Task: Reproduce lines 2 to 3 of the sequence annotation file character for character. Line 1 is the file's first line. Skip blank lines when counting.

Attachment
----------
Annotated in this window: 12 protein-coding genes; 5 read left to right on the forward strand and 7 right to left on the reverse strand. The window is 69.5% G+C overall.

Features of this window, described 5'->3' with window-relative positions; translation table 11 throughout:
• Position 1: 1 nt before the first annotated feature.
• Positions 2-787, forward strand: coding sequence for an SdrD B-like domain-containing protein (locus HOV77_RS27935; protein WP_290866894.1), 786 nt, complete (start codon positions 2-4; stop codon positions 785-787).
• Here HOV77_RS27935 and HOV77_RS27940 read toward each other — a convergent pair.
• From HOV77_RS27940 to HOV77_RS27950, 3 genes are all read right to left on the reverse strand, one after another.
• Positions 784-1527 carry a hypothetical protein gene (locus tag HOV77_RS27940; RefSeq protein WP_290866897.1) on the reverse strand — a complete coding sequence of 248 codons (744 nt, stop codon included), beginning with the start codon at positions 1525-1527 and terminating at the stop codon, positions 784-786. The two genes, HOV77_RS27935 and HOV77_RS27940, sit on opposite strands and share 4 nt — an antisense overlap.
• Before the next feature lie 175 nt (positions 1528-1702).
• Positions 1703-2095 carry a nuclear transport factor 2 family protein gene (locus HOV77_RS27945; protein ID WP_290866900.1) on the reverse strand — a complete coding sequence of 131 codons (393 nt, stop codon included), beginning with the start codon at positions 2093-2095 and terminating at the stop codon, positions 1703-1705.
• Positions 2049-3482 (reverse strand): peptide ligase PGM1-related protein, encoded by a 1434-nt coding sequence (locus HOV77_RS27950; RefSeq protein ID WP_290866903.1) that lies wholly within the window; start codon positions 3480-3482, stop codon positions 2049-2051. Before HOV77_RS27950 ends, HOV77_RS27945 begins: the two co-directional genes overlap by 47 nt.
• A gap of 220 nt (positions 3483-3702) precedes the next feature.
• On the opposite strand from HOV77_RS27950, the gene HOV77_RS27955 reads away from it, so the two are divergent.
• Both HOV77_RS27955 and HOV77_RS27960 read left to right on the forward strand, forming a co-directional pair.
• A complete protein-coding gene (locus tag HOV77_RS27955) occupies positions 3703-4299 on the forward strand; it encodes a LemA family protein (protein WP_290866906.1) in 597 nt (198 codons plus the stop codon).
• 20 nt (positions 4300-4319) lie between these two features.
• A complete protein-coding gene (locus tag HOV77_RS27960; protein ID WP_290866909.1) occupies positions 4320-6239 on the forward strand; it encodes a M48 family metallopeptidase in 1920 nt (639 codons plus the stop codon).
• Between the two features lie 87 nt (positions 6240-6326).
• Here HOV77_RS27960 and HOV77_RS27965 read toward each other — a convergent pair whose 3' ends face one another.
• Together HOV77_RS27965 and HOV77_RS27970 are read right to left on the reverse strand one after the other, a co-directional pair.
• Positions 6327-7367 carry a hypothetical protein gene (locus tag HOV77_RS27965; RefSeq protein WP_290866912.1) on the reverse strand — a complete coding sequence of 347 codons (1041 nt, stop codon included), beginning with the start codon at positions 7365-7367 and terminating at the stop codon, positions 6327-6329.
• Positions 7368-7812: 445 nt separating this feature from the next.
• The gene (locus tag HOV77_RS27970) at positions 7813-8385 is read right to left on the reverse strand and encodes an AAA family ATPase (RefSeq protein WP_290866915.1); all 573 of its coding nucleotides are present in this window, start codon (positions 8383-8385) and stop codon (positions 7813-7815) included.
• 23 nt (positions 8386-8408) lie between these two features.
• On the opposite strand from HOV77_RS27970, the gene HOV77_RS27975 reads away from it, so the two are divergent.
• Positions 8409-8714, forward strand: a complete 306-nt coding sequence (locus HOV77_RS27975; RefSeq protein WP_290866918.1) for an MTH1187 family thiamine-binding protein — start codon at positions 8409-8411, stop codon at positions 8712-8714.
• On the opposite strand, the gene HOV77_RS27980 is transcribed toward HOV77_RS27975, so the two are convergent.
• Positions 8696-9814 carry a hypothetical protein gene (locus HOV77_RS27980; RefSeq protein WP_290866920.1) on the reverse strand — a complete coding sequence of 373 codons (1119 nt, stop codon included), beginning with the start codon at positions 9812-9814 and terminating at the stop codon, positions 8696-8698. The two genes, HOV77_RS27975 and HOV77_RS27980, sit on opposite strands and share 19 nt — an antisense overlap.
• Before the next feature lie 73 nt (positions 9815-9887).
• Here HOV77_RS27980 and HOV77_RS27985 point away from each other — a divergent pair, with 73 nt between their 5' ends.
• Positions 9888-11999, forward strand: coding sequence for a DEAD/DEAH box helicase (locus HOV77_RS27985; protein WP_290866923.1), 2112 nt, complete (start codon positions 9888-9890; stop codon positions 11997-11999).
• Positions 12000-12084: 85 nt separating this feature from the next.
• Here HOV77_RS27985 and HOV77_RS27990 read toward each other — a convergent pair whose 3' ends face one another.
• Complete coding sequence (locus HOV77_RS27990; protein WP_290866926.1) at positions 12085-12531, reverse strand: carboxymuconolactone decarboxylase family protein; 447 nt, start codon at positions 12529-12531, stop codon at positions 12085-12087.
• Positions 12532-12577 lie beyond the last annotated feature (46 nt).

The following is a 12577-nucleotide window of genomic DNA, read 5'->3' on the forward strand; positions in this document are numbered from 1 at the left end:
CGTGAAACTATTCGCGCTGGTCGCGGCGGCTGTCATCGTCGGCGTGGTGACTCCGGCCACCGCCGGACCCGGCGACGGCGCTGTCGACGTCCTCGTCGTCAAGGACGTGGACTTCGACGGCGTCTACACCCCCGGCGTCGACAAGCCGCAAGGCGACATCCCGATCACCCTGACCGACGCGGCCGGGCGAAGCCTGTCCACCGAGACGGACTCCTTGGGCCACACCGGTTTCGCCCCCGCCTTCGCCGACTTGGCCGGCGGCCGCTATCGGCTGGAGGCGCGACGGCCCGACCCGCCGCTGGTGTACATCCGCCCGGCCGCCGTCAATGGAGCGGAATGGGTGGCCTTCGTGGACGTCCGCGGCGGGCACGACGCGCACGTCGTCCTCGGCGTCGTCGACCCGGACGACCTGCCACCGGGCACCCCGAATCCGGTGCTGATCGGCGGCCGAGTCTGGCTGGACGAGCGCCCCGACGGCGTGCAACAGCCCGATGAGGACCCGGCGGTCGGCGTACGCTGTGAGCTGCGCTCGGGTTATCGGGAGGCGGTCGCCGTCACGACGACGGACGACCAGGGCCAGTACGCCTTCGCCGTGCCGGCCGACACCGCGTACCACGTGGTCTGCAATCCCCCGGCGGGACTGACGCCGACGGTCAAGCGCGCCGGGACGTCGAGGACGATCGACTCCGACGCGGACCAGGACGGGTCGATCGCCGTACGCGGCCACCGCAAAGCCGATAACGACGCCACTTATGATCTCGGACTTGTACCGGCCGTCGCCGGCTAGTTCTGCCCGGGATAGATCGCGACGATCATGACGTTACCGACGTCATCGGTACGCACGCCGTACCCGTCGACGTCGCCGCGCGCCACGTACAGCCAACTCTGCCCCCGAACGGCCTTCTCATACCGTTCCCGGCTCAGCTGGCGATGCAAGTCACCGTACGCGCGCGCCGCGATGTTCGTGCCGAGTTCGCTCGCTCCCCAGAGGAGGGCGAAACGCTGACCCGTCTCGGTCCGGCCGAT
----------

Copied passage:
Features of this window, described 5'->3' with window-relative positions; translation table 11 throughout:
• Position 1: 1 nt before the first annotated feature.